It is Citicorp's view that the consent decree "require[s] prior approval" of any reacquisition of Carte Blanche by Citicorp, since the acquisition could not be made without favorable action by the decree Court. If the consent decree is vacated by the Court, the purpose and intent underlying the Section 802.70 exemption will have been satisfied. In addition, the proposed transaction has been thoroughly studied by the Department, which is a party to the consent decree, and the Department has advised the Court that vacation of the decree and the resulting acquisition would be procompetitive. Citicorp therefore requests that you or an appropriate member of your staff give us an informal interpretation that the exemption applies to C1ticorp's acquisition of Carte Blanche.
If you have any questions or require additional information, please feel free to contact William M. Sayre, William T. Lifland or the undersigned. The individual at the Department of Justice who is familiar with this matter is Gregory B. Hovendon, Assistant Chief of the Judgment Enforcement Section.
Thank you for your prompt attention to this matter.
Very truly yours,
Laurence T. Sorkin
Malcolm R. Pfunder, Esq.
Associate Director for Premerger Notification,
Bureau of Competition
Federal Trade Commission
Washington, D.C. 20580 cc: Sandra G. Wilkof, Esq.
Gregory B. Hovendon, Esq.
William E. Swope, Esq.
[¶72,411] United States v. First National City Bank, FNCB Services Corp., Hilton Credit Corp., Hilton Hotels Corp., and Carte Blanche Corp.
In the United States District Court for the Southern District of New York. 65 Civ. 3963. Entered May 10, 1968.
Case No. 1882 in the Antitrust Division of the Department of Justice.
Ryan, D.J.: Plaintiff, United States of America, having filed its complaint herein on December 30, 1965, and each of the defendants having appeared and filed answers denying the substantive allegations thereof; and plaintiff and defendants, by their respective attorneys, having each consented to the making and entry of this Final Judgement, without trial or adjudication of any issue of fact or law herein, and without this Final Judgement constituting any evidence or an admission by any party hereto with respect to any such issue, and the Court having considered the matter and being duly advised,
Now, Therefore, before the taking of any testimony and without trial or adjudication of any issue of fact or law herein and upon the consent of the parties hereto, it is hereby
Ordered, Adjudged And Decreed as follows:
This Court has jurisdiction of the subject matter of this action and of the parties hereto. The amended complaint herein states a claim upon which relief can be granted against defendants under Section 7 of the Act of Congress of October 15, 1914 (15 U.S.C. § 18), commonly known as the Clayton Act, as amended.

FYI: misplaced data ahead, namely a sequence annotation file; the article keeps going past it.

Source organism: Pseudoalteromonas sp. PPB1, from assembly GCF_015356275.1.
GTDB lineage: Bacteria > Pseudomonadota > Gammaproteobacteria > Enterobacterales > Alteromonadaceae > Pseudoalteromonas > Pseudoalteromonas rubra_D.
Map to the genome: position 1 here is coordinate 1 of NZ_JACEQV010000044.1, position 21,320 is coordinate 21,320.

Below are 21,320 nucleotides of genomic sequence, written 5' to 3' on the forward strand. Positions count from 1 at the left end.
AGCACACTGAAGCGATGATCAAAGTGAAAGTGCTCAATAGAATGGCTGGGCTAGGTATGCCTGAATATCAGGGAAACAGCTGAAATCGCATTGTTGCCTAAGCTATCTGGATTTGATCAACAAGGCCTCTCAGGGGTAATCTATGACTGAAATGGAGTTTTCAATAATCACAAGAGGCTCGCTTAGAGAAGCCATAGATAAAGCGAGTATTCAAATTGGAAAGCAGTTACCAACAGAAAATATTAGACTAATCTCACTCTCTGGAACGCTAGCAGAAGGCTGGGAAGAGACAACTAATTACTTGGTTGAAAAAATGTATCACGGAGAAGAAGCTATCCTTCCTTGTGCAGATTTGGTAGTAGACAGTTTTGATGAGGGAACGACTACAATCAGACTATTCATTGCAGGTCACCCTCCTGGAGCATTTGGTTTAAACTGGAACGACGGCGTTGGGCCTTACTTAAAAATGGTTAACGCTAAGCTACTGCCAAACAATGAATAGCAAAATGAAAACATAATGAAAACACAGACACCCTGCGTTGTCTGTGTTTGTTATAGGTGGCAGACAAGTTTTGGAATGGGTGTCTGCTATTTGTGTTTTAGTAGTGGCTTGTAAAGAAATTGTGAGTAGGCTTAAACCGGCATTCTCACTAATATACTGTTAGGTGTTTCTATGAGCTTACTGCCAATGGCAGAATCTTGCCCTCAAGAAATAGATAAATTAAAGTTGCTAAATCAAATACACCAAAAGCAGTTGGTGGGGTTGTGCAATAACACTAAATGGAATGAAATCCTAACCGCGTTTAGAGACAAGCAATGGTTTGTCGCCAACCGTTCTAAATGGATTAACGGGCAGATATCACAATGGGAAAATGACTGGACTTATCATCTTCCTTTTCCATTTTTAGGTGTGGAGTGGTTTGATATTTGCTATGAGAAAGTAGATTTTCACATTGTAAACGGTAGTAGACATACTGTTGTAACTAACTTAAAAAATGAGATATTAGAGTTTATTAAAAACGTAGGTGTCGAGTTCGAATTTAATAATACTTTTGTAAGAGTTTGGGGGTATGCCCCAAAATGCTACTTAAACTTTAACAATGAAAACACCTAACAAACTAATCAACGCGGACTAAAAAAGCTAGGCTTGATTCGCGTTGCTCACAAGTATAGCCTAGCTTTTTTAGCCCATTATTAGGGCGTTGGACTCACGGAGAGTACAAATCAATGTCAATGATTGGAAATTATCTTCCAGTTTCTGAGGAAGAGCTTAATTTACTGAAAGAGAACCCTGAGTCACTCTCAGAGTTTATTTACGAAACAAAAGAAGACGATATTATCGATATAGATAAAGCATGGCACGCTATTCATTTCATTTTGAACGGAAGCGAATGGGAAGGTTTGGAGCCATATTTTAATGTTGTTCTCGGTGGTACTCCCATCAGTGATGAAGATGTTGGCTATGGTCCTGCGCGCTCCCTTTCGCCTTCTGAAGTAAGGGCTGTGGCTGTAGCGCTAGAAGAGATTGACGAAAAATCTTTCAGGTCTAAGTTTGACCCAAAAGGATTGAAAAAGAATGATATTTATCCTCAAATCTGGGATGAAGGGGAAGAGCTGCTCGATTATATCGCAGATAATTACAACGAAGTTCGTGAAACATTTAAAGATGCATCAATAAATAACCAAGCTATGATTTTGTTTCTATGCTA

As used in this Final Judgement:
(A) "FNCB" means defendant First National City Bank, a banking association organized under the laws of the United States;
(B) "FNCB Services" means defendant FNCB Services Corporation, a New York corporation;
(C) "Carte Blanche" means Carte Blanche Corporation, a Delaware corporation;
(D) "Person" means an individual, partnership, firm, corporation, association, trustee or other business or legal entity.
The provisions of this Final Judgement applicable to any defendant shall also apply to each of its directors, officers, agents and employees acting for such defendant, its affiliates or subsidiaries, successors and assigns, and to all other Persons in active concert or participation with any such defendant who shall have received actual notice of this Final Judgement by personal service or otherwise.
[Bar to Reacquisition]
Defendants FNCB and FNCB Services are hereby enjoined from reacquiring the stock of Carte Blanche, or by any other means acquiring control over the business of Carte Blanche.
[Inspection and Compliance]
For the purpose of securing compliance with this Final Judgement, and for no other purpose, duly authorized representative of the Department of Justice shall, upon written request of the Attorney General or the Assistant Attorney General in charge of the Antitrust Division, and on reasonable notice to any defendant made to its principal office, be permitted, subject to any legally recognized privilege:
(A) access during the office hours of such defendant to all books, ledgers, accounts, correspondence, memoranda and other records and documents in the possession, custody or control of such defendant related to any matters contained in this Final Judgement; and
(B) subject to the reasonable convenience of such defendant, but without restraint or interference from it, to interview officers, directors, agents or employees of such defendant, who may have counsel present, regarding any such matters.
Upon written request of the Attorney General or the Assistant Attorney General in charge of the Antitrust Division, any defendant shall submit such reports in writing, with respect to the matters contained in this Final Judgement, as may from time to time be requested; provided, however, that no information obtained by the means provided in this Section V shall be divulged by any representative of the Department of Justice to any person other than a duly authorized representative of the Executive Branch of the United States of America, except in the course of legal proceedings to which the United States of America is a party for the purpose of securing compliance with this Final Judgement, or as otherwise required by law.
Jurisdiction is retained by this Court for the purpose of enabling any of the parties to this Final Judgement to apply to this Court at any time for such further orders and directions as may be necessary or appropriate for the construction or effectuation of this Final Judgement, for the modification or termination of any of the provisions thereof, for the enforcement of compliance herewith and for the punishment of violations thereof.